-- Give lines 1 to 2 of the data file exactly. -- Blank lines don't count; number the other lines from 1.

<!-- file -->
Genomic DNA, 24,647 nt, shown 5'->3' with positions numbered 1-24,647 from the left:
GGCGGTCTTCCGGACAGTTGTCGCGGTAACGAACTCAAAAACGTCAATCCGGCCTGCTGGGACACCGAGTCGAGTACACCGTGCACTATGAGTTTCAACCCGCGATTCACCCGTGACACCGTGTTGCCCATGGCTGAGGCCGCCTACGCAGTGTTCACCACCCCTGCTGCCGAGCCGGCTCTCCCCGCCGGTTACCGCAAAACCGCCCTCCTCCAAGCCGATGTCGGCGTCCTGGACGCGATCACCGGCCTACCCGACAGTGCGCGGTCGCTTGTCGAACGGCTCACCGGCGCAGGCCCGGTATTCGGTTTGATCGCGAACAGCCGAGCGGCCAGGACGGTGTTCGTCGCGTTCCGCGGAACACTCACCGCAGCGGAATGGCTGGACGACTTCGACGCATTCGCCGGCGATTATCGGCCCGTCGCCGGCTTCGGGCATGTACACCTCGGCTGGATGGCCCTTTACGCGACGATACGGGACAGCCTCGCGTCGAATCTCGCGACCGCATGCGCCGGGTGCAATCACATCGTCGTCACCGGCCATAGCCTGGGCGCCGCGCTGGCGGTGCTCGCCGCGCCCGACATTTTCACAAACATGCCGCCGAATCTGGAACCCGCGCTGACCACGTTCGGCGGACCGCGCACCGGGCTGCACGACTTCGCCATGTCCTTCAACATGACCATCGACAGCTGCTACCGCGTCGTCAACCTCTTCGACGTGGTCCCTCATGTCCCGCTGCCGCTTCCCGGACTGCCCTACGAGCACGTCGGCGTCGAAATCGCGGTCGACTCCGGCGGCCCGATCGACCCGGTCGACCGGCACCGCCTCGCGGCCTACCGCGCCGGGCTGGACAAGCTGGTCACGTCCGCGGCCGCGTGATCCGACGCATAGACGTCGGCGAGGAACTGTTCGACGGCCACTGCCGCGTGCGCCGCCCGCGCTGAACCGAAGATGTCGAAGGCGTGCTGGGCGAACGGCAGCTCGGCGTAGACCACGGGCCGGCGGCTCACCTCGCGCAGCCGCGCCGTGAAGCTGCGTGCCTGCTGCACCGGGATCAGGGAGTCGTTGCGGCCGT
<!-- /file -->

Genomic DNA, 24,647 nt, shown 5'->3' with positions numbered 1-24,647 from the left:
GGCGGTCTTCCGGACAGTTGTCGCGGTAACGAACTCAAAAACGTCAATCCGGCCTGCTGGGACACCGAGTCGAGTACACCGTGCACTATGAGTTTCAACCCGCGATTCACCCGTGACACCGTGTTGCCCATGGCTGAGGCCGCCTACGCAGTGTTCACCACCCCTGCTGCCGAGCCGGCTCTCCCCGCCGGTTACCGCAAAACCGCCCTCCTCCAAGCCGATGTCGGCGTCCTGGACGCGATCACCGGCCTACCCGACAGTGCGCGGTCGCTTGTCGAACGGCTCACCGGCGCAGGCCCGGTATTCGGTTTGATCGCGAACAGCCGAGCGGCCAGGACGGTGTTCGTCGCGTTCCGCGGAACACTCACCGCAGCGGAATGGCTGGACGACTTCGACGCATTCGCCGGCGATTATCGGCCCGTCGCCGGCTTCGGGCATGTACACCTCGGCTGGATGGCCCTTTACGCGACGATACGGGACAGCCTCGCGTCGAATCTCGCGACCGCATGCGCCGGGTGCAATCACATCGTCGTCACCGGCCATAGCCTGGGCGCCGCGCTGGCGGTGCTCGCCGCGCCCGACATTTTCACAAACATGCCGCCGAATCTGGAACCCGCGCTGACCACGTTCGGCGGACCGCGCACCGGGCTGCACGACTTCGCCATGTCCTTCAACATGACCATCGACAGCTGCTACCGCGTCGTCAACCTCTTCGACGTGGTCCCTCATGTCCCGCTGCCGCTTCCCGGACTGCCCTACGAGCACGTCGGCGTCGAAATCGCGGTCGACTCCGGCGGCCCGATCGACCCGGTCGACCGGCACCGCCTCGCGGCCTACCGCGCCGGGCTGGACAAGCTGGTCACGTCCGCGGCCGCGTGATCCGACGCATAGACGTCGGCGAGGAACTGTTCGACGGCCACTGCCGCGTGCGCCGCCCGCGCTGAACCGAAGATGTCGAAGGCGTGCTGGGCGAACGGCAGCTCGGCGTAGACCACGGGCCGGCGGCTCACCTCGCGCAGCCGCGCCGTGAAGCTGCGTGCCTGCTGCACCGGGATCAGGGAGTCGTTGCGGCCGT